Assembly of Disturbance is a three-day festival that gives voice to the manifest dissonance, the emergent anger and resultant resistance in Britain in the year 2017. Produced by Aaron James and curated by Test Dept, Aaron James and David Altweger, the festival explores how one hundred years on from the Russian Revolution, which unleashed radical artistic forces that sought to build an idealistic new society, the current socio-political climate is also engendering a need for a profound shift in governance. As such, Assembly of Disturbance invites you to join an assemblage of artists to consider the prevalent and pressing intersection of art and activism, challenging and disrupting the current state of affairs in Britain, and beyond.
The festival will take place at Red Gallery and Kamio in Shoreditch between Thursday 5th and Saturday 7th October 2017. The two venues will act as a hub for a series of performances, film screenings, AV installation, sound installations, workshops, a symposium and DJs; including work from internationally renowned artist Malcolm Poynter, talks from world-leading philosopher Timothy Morton and site-specific performance pioneer Mike Pearson; performances by Puce Mary, Kris Canavan and Hannah Sawtell; and DJ sets by Nina and Trevor Jackson.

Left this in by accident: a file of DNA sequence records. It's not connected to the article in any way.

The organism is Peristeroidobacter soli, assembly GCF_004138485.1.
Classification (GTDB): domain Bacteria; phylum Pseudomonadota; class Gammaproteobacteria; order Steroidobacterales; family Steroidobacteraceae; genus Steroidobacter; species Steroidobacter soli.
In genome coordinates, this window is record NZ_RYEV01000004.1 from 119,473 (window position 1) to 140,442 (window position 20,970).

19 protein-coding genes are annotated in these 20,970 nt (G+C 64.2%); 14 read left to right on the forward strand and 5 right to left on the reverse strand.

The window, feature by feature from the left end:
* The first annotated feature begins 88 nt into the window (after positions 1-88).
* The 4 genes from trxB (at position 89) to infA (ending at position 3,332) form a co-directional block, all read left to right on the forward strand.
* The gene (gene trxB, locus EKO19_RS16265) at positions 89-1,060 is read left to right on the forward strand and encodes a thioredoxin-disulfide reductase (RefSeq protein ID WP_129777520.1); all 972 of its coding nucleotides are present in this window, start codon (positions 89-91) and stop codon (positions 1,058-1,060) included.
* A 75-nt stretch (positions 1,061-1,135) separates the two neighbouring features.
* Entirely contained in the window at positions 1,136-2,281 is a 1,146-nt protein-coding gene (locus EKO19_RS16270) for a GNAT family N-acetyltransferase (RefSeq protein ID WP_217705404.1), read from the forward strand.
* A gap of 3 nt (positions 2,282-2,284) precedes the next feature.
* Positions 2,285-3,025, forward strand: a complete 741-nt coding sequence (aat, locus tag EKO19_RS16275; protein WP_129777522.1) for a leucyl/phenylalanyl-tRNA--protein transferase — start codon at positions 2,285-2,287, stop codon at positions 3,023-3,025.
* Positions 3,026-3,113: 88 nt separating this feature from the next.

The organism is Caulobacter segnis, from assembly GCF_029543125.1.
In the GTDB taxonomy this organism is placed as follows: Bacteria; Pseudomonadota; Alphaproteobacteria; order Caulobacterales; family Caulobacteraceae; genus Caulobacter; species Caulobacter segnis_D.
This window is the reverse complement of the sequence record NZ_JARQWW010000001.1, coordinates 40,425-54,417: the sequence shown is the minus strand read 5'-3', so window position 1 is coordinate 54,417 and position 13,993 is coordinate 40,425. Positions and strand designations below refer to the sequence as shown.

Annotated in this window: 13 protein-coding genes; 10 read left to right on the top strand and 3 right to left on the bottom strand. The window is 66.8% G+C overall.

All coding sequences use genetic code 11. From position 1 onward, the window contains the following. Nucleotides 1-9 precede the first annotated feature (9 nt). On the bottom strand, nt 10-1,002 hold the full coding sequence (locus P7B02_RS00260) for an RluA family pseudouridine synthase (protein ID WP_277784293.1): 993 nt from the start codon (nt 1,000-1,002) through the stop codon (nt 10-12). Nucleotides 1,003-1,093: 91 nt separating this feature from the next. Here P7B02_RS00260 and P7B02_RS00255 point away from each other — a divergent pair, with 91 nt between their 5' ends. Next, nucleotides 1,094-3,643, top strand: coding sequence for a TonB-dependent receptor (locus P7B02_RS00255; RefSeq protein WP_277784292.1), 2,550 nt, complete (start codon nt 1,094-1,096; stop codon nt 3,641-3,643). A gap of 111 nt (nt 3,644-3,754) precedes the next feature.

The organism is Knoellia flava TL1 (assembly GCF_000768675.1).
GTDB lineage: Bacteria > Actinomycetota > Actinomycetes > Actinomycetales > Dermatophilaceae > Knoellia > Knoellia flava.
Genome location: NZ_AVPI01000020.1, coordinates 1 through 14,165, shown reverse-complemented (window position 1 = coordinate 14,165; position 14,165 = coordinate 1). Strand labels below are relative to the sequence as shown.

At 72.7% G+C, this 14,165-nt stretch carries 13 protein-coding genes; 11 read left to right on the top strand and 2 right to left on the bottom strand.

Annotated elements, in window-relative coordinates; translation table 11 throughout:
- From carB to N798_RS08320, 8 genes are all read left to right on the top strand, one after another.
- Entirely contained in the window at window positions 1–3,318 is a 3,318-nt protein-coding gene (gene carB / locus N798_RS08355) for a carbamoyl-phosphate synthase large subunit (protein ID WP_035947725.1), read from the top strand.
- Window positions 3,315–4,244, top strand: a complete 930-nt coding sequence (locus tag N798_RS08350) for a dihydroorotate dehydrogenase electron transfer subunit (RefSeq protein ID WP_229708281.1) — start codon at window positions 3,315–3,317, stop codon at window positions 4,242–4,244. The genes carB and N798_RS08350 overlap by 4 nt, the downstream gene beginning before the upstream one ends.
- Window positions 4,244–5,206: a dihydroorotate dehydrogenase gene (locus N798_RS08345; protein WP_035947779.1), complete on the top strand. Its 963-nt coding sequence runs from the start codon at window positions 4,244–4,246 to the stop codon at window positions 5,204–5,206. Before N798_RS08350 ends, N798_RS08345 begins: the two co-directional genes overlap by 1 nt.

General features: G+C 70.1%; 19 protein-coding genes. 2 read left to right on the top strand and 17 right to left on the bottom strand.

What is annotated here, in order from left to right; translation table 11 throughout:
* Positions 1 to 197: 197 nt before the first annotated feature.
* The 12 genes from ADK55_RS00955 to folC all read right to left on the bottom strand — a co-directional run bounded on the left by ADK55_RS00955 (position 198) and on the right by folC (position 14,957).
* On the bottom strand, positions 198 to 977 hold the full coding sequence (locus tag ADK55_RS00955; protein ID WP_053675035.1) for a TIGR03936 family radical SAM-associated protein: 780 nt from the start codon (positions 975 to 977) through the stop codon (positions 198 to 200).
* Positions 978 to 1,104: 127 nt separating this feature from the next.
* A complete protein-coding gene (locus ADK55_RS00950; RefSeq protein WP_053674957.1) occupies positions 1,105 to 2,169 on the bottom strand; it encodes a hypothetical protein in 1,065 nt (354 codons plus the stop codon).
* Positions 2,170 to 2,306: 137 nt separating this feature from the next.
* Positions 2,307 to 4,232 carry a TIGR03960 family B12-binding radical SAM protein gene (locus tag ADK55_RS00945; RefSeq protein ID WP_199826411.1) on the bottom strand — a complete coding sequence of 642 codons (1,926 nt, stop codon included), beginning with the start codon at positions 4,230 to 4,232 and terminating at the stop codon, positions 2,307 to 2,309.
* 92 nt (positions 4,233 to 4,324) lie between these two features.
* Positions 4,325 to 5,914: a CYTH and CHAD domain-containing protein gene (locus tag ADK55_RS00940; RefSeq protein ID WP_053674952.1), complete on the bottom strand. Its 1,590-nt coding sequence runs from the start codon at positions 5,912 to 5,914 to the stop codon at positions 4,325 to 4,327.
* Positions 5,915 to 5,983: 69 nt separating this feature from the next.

Assembly of Disturbance also offers exclusivity for audiences to see Test Dept perform the first live iteration of material from their new album Disturbance. It also features a rare dissonant sound clash in which Graham Cunnington and Paul Jamrozy invoke a Kontinuum through early industrial sounds into a dystopian soundscape of experimental electronic rhythms, dubbed out beats and driven bass; and +Electrification - a tenacious collaboration between Prolekult (Test Dept and autoPneaumatx) with Disinformation, which electronically mixes kinetic sound and machine sculpture to produce an intense battery of audiovisual percussive performance.
Alongside the festival, Test Dept, Aaron James and David Altweger present the exhibition Culture is Not a Luxury!, which unveils manifestos, documents and artworks traced from the group’s inception in an 80’s landscape of industrial rationalisation, via their networks and travels in Western Europe and behind the Iron Curtain. The exhibition creates a unique journey through Test Dept's archival materials, offering personal insights into the group and the cultural and political activists they have collaborated with, whilst mapping the rise of neo-liberal free market capitalism in a precarious world disorder on the precipice of conflict, economic and ecological disaster. It has been called ‘one of the most exciting and challenging exhibitions of the last thirty years’ by the Scottish author Irvine Welsh